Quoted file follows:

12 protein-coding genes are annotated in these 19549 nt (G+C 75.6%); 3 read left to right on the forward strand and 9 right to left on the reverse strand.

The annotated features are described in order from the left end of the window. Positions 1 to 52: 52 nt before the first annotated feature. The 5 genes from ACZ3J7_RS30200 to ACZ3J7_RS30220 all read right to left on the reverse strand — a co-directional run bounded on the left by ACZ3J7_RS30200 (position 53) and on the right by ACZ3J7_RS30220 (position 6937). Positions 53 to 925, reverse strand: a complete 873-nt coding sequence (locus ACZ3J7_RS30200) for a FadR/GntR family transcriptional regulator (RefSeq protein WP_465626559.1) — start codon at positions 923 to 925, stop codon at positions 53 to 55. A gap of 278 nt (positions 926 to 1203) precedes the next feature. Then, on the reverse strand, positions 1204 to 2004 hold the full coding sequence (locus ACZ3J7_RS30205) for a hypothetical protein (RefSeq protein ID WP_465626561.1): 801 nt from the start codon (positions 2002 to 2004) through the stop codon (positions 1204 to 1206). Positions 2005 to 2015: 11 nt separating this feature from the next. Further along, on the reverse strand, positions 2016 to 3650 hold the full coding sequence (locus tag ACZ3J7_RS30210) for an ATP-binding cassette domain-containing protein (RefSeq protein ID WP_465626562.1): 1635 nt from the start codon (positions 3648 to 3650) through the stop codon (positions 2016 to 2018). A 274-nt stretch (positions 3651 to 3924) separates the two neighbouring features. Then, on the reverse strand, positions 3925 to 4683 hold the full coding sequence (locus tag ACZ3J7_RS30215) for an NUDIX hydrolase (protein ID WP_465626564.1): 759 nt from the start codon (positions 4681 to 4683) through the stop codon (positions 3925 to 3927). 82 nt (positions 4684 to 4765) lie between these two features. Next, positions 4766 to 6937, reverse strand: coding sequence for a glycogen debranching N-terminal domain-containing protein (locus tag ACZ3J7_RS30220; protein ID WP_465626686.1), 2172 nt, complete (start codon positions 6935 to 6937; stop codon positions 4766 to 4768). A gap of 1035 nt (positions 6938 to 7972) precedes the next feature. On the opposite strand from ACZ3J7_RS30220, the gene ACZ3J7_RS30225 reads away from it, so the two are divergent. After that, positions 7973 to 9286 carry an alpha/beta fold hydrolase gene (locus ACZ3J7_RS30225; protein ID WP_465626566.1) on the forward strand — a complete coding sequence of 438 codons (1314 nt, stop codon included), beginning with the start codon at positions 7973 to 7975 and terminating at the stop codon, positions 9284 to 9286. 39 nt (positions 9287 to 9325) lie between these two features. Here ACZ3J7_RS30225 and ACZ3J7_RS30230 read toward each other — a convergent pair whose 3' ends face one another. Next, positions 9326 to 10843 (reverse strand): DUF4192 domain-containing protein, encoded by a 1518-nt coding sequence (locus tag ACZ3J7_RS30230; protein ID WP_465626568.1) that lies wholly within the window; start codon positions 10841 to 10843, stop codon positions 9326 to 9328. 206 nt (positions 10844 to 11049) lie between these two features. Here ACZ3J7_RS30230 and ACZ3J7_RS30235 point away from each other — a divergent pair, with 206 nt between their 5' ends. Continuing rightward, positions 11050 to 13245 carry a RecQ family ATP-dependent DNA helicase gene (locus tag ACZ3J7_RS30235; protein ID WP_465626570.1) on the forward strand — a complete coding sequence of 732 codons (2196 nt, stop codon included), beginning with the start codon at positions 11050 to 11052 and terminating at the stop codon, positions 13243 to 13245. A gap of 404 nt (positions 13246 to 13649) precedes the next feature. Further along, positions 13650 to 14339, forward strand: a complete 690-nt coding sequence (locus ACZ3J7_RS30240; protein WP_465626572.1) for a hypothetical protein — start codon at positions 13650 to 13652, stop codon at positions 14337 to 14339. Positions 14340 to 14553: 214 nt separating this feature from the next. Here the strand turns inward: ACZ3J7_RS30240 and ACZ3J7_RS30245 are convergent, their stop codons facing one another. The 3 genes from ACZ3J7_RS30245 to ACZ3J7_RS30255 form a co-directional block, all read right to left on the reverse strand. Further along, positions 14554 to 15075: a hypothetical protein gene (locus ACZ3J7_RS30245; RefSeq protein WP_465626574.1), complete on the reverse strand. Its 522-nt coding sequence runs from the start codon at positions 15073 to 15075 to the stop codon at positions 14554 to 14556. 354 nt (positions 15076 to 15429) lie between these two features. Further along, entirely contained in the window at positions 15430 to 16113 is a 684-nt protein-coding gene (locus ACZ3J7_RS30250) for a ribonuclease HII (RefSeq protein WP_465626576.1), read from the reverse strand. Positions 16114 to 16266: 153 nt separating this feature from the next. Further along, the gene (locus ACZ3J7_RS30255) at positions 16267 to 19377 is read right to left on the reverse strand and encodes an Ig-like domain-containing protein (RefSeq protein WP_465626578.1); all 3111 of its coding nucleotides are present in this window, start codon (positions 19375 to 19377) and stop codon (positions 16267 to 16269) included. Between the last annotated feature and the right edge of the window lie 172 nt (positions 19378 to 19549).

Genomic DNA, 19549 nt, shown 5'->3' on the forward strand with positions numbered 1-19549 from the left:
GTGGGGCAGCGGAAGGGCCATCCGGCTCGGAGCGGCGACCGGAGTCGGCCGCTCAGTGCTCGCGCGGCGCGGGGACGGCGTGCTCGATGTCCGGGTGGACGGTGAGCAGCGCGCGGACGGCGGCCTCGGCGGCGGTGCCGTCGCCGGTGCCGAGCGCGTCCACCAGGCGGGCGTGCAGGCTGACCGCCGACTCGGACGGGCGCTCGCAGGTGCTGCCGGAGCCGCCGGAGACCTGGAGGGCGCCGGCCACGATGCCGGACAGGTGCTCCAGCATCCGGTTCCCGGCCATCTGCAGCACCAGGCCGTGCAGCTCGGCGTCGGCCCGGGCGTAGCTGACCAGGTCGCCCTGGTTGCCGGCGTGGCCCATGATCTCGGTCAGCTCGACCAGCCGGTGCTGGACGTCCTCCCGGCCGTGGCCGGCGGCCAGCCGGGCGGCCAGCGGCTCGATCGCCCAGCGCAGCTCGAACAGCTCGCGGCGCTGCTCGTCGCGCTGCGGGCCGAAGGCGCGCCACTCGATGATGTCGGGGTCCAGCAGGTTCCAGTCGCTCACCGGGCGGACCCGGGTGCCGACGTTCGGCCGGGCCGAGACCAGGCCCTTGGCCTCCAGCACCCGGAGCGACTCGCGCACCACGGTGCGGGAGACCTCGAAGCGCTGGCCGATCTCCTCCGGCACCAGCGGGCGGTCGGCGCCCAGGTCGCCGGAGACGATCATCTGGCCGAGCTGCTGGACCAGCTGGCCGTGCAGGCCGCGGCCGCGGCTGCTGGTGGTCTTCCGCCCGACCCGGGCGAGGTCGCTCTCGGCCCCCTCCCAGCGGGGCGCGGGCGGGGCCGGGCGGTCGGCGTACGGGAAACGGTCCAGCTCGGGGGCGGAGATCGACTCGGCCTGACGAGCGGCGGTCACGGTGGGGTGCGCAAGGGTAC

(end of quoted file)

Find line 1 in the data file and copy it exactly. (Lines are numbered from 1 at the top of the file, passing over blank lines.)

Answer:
12 protein-coding genes are annotated in these 19549 nt (G+C 75.6%); 3 read left to right on the forward strand and 9 right to left on the reverse strand.